As the only competition sport permitted to be played for the fall 2020 season, men’s and women’s basketball has been a beacon of hope for the Long Beach State athletic department.
Men’s basketball head coach Dan Monson said that the team isn’t where he’d like to see them on the court, but is proud of them for their “sacrifices.”
“It’s been difficult, it’s been very challenging but I think it’s been a great life lesson for our players, and I really commend our administration for giving us this experience because that’s really what college and athletics is about is life lessons,” Monson said. “We have an opportunity to do something that millions of Americans are sitting at home and not getting to go out and do what they love to do.”
Both programs were postponed on Jan. 15 after concerns over COVID-19 protocol were cited.
“This is a disappointing time for everyone involved with our two programs, but we will always prioritize the health and safety of our student-athletes,” Fee said in an email. “Our programs will return to practice and competition as soon as we can do so safely.”
According to Roger Kirk, director of athletic communications, “in-person activity will resume when it is deemed safe by medical professionals.”
Currently 4-7, men’s basketball has a long road back to the court. Initially slated to begin outdoor practice Oct. 1, the program’s hopes of getting back into the groove of things were slashed when an outbreak of coronavirus swept through the dormitory halls, postponing the teams’ advances for another two weeks.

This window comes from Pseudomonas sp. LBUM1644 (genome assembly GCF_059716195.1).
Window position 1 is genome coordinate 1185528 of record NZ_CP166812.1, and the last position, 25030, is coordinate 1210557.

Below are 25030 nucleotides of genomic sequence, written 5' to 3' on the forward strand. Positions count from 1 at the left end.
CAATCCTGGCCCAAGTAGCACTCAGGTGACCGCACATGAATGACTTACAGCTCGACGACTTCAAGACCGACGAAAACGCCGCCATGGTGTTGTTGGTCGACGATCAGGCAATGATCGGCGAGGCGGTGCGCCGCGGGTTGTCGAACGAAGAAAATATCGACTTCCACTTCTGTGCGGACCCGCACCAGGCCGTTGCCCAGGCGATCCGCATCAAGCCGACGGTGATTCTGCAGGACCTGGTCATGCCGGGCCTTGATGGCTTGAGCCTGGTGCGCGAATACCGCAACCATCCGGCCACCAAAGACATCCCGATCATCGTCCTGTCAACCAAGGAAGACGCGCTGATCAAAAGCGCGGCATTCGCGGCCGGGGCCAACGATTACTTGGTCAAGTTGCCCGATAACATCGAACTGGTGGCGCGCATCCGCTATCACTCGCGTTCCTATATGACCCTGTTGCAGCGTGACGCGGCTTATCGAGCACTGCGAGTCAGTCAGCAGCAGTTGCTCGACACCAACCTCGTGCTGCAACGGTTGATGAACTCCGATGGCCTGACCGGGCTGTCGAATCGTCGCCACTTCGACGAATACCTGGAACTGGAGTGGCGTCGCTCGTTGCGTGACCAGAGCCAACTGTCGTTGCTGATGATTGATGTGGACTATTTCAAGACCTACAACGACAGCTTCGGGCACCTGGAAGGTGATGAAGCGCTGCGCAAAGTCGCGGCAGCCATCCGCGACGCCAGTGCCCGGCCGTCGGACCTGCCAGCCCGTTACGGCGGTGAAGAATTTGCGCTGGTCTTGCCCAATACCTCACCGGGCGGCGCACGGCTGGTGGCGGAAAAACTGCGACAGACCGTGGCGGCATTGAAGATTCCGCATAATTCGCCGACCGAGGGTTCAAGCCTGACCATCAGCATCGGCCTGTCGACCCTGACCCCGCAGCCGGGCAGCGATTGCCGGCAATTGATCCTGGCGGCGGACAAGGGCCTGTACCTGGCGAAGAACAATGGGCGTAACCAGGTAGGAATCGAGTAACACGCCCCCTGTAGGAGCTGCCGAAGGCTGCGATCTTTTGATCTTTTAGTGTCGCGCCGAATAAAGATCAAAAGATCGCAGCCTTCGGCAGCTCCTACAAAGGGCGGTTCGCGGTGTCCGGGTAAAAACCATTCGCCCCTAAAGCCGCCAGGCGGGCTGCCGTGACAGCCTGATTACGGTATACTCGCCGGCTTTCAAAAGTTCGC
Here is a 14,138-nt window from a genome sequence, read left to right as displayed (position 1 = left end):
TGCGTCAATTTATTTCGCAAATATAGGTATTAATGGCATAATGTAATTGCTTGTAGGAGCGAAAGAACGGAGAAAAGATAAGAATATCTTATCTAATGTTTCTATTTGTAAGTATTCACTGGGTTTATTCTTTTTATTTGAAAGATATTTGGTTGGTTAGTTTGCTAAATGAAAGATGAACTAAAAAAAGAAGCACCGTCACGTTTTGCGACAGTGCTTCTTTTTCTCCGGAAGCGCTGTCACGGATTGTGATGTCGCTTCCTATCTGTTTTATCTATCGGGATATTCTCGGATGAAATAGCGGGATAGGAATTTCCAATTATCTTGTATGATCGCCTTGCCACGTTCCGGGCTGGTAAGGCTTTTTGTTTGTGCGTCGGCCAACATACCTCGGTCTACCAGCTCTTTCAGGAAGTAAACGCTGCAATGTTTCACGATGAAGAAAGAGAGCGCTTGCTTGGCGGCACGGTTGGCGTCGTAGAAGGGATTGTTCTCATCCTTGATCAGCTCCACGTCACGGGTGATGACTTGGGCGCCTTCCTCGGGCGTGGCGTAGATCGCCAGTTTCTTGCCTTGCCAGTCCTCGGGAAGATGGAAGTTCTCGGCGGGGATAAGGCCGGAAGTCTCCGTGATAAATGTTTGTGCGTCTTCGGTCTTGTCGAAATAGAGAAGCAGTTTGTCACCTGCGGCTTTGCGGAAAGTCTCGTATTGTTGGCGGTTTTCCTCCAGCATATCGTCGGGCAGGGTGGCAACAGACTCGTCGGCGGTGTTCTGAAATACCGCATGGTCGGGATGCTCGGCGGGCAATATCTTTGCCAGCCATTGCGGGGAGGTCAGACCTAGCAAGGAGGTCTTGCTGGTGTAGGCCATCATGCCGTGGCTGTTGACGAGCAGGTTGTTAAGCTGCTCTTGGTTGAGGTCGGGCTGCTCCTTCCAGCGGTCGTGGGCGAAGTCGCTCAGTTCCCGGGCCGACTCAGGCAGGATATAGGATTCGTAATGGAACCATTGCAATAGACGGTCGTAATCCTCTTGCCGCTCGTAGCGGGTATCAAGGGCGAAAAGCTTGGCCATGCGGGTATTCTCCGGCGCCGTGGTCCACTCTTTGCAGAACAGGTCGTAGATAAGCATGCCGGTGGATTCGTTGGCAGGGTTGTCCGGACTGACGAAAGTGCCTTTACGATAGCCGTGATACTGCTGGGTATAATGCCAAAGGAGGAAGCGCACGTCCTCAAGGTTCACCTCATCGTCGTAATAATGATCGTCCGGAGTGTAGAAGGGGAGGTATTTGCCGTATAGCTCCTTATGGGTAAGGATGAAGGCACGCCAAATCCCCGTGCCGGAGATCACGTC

The National Collegiate Athletic Association announced in September that all players had to be tested for COVID-19 three times a week to maintain health and safety standards.
According to President Jane Close Conoley, the testing required is costing the university anywhere between $200 to $400 per athlete. With the new NCAA guidelines, the athletic department may be spending between $7,800 and $21,600 weekly to test Beach athletes alone.
By the end of the season, the department will have had to spend close to half a million dollars on testing, just for student athletes. Testing for coaches and department personnel could push the total cost over the $1 million mark.
Monson said that there have been a total of 500 tests administered so far with no players testing positive. One staff member did test positive.
Conoley has confirmed that athletes will be required to be vaccinated as doses become available.
“This has been very difficult to isolate yourself as much as we’ve had to do, I think I’ve got players that have been quarantined for, 38, 42 days, over this time and I think they understand the value of being vaccinated would be a tremendous privilege to be able to do,” Monson said.
Given the option to opt out of playing due to concerns over COVID-19, Monson said the team has been playing with just five of its 13 scholarship players. As the season has gone on more players have returned to the program, the lack of positive cases and dedication to maintaining health standards easing their minds.
The men’s basketball team made its way back into the Walter Pyramid on Nov. 16, just two weeks before its preseason opener against UCLA.
That game, however, was never played. Just minutes away from arriving at the Pauley Pavilion, the athletic department at UCLA called the game off, citing coronavirus concerns.
According to Long Beach State athletic director Andy Fee, the men’s basketball program as a whole tested negative for COVID-19 six days in a row prior to traveling to UCLA. As of game day, the Beach had received clearance to play from the Long Beach Public Health Department.